The program self-study, and subsequent preparation of a Self-Study Report, is the heart of the cyclical review process. The self-study allows a program to assess its strengths and weaknesses; its appropriateness in the context of current trends in the field, relevant academic plans, and shifting degree level expectations and learning outcomes; areas of potential enhancement, how improvements can be made, and the obstacles it faces in achieving its goals; issues raised by students, and; topics on which it would like external advice. Through the self-study, a program will critically examine its courses and curricular requirements, with an eye to degree level expectations and learning objectives that operationally drive admission requirements, curriculum content, modes of delivery, bases of evaluation of student performance and commitment of resources. The evaluation criteria and quality indicators that programs are required to address in their self-study provide a framework whereby data analysis, including consideration of the integrity of the data, contributes to the assessment of strengths and weaknesses of the program.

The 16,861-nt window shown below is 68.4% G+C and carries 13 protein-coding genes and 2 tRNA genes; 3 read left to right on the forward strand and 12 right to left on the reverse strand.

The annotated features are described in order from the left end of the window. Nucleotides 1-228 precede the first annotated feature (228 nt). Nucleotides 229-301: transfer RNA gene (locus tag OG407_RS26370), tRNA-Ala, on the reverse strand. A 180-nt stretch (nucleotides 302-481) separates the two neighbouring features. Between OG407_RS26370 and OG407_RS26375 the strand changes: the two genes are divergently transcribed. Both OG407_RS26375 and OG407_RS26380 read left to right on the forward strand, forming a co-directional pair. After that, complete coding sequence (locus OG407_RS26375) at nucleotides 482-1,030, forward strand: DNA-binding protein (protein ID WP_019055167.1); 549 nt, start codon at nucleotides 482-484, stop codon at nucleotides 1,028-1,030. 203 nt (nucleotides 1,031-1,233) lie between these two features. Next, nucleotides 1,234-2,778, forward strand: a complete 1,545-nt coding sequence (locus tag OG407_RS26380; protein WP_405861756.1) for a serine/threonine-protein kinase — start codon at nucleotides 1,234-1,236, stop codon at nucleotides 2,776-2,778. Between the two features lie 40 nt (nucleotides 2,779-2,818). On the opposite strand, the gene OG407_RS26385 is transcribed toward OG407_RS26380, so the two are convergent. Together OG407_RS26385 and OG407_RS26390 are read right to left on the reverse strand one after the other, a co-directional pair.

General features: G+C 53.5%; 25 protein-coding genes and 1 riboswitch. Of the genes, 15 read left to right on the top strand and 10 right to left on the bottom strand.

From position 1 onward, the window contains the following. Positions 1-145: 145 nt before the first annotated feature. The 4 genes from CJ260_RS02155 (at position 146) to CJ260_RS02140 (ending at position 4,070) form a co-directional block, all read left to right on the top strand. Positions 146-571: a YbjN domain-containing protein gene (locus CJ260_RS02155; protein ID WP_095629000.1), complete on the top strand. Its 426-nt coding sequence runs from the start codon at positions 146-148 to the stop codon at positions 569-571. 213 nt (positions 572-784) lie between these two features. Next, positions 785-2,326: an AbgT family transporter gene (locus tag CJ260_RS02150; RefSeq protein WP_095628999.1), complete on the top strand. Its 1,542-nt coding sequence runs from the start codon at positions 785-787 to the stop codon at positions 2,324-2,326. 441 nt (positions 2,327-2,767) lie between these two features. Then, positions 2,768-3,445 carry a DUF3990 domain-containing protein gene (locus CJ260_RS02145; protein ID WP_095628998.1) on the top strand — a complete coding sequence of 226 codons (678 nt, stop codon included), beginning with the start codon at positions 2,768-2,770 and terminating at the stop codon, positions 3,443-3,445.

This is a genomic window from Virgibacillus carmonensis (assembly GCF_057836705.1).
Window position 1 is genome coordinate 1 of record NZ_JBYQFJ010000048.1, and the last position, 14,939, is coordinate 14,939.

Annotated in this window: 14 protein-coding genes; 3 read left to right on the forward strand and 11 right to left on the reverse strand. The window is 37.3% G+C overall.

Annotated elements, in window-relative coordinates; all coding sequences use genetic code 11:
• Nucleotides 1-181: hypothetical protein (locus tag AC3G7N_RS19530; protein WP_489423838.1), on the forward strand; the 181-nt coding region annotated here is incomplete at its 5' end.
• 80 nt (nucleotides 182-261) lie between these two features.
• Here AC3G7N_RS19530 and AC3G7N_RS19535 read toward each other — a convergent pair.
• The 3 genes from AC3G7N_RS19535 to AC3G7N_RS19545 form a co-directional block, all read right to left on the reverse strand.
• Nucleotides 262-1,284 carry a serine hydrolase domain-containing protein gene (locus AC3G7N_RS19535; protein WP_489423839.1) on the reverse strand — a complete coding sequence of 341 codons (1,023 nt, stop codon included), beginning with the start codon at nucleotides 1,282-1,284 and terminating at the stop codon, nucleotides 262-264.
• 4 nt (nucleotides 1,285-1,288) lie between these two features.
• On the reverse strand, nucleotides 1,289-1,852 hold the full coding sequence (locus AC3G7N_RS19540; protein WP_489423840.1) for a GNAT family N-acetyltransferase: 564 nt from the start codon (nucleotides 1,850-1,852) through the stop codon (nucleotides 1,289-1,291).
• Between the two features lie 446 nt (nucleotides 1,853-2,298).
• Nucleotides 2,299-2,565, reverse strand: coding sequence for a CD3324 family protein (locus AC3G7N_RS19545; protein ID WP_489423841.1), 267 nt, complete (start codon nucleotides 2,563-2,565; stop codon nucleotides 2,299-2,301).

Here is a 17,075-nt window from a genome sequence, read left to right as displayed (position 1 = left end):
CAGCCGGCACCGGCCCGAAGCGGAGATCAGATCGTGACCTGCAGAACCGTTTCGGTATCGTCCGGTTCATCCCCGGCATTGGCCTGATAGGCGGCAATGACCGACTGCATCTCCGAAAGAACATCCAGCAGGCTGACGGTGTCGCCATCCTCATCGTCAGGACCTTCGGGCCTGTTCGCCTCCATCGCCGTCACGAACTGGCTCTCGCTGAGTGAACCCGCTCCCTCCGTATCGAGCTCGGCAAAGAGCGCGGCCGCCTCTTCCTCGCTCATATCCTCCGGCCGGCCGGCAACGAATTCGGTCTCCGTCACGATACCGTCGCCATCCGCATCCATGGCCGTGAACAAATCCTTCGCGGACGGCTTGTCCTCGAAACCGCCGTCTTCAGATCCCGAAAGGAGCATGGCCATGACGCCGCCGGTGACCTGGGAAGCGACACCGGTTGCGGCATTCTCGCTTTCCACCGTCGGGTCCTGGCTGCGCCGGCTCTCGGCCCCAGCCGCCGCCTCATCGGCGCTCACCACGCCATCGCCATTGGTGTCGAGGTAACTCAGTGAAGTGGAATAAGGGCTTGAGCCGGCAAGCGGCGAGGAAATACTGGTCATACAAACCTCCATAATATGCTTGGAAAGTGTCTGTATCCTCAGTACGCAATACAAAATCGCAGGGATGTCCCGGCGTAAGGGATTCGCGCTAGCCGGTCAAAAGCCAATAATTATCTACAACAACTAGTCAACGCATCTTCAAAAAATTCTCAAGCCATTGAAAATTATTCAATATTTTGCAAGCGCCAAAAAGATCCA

Degree level expectations, combined with the expert judgment of external disciplinary scholars, provide the benchmarks for assessing a program’s standards and quality. With that in mind, the self-study retreat should included consideration of whether or not, and how, the program’s admission requirements, curriculum and learning outcomes are clear, appropriate and align with the institution’s statement of the relevant degree level expectations. An important question for programs to keep in mind during their self-study is the extent to which their curriculum and requirements support the achievement of their expectations and learning outcomes.